Expanding Renewable Energy for Access and Development
The International Development Law Unit (IDLU) at the Centre for Human Rights, Faculty of Law, University of Pretoria, in collaboration with the Boston University, Global Development Policy Center, the SADC Development Finance Resource Centre (SADC-DFRC), the SADC Centre for Renewable Energy and Energy Efficiency (SACREEE) and the Development Bank of Southern Africa recently published a report that articulates how development finance can play a significant role in helping SADC countries shift toward more renewable and accessible energy sources for their countries.
"In order for SADC to meet the needs and aspirations of its people, there is a need for a significant increase in investments into the energy sector in general, and renewable energy in particular."
The report will be launced on 19 November 2020 at 14:30 SAST.
How to make economic reforms consistent with human rights obligations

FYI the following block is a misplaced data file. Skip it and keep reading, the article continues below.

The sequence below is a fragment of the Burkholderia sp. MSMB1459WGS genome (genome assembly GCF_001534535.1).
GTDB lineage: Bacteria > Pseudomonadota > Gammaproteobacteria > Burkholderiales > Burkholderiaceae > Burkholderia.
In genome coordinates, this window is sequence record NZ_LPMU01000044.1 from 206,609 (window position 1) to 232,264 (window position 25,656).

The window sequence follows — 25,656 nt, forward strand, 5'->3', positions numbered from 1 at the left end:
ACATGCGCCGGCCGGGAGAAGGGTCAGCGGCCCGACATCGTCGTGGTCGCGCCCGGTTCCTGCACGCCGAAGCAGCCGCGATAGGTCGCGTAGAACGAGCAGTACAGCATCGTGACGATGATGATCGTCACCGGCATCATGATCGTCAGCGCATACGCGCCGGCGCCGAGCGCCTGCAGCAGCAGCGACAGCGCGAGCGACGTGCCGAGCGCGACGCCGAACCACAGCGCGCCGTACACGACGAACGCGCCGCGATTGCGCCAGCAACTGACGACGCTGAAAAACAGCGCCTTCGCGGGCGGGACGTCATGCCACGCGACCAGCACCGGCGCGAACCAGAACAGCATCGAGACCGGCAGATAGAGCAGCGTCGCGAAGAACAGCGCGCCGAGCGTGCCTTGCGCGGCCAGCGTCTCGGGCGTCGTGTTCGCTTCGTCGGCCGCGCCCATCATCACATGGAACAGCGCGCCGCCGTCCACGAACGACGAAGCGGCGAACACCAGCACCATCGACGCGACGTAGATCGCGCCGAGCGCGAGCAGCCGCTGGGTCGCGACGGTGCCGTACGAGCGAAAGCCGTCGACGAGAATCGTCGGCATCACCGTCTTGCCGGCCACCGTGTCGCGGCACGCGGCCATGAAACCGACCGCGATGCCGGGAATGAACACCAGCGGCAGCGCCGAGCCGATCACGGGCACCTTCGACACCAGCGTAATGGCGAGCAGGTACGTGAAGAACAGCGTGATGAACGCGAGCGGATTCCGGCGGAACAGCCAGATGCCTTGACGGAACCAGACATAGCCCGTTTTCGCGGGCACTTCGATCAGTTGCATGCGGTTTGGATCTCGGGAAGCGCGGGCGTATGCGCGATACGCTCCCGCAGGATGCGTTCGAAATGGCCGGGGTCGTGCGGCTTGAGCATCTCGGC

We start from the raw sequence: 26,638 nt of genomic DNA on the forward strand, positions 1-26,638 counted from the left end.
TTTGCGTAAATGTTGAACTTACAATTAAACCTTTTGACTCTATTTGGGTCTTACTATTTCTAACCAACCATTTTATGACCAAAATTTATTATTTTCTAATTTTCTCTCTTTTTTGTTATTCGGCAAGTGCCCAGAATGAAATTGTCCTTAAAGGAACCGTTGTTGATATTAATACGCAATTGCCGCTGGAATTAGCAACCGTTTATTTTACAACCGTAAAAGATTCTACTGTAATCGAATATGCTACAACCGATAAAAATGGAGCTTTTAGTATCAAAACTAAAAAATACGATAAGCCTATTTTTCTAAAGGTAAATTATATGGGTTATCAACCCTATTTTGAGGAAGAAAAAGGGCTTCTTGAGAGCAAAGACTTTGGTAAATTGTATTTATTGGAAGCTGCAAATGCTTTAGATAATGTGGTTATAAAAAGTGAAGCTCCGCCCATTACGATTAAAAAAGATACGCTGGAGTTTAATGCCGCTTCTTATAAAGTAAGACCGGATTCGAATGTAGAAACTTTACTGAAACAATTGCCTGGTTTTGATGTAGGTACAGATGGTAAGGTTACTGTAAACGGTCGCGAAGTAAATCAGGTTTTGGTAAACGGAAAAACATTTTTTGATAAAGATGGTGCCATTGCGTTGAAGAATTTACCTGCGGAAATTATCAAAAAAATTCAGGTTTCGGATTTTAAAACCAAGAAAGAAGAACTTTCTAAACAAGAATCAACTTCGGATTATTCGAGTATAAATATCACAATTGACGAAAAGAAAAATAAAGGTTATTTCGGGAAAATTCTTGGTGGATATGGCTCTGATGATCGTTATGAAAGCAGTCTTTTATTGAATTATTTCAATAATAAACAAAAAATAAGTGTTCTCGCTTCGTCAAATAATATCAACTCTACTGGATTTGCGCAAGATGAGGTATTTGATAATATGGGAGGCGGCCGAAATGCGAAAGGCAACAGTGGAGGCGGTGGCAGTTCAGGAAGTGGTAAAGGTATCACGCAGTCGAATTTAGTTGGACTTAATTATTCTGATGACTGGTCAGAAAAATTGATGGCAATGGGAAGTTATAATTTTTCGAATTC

UN Independent Expert and Centre for Human Rights develop booklet to promote economic reforms that are consistent with human rights obligations
The UN Independent Expert on foreign debt and human rights, Dr. Juan Pablo Bohoslavsky, developed the Guiding Principles on Human Rights Impact Assessments of Economic Reforms (A/HRC/40/57) to help governments understand how to use human rights impact assessments (HRIAs) to promote human rights compliant economic reform policies. In March 2019, the UN Human Rights Council adopted a resolution-taking note with appreciation of the Guiding Principles and encouraging states and intergovernmental organizations to consider taking them into account in developing and implementing economic reform policies. They can also be used by non-state actors to assess how well their government’s economic reforms comply with their human rights obligations.
Prof Daniel Bradlow of the Centre for Human Rights at the University of Pretoria developed the attached booklet in collaboration with Dr. Bohoslavsky and with the assistance of Ms. Tizi Merafe. It provides state authorities, national human rights institutions, individuals, groups and communities, non-governmental organizations, media, and civil society groups working with groups in situation of vulnerability, with a user-friendly introduction to the Guiding Principles and their potential use in promoting more human rights consistent economic reforms. This booklet was made possible with generous funding from the Open Society Initiative for Southern Africa.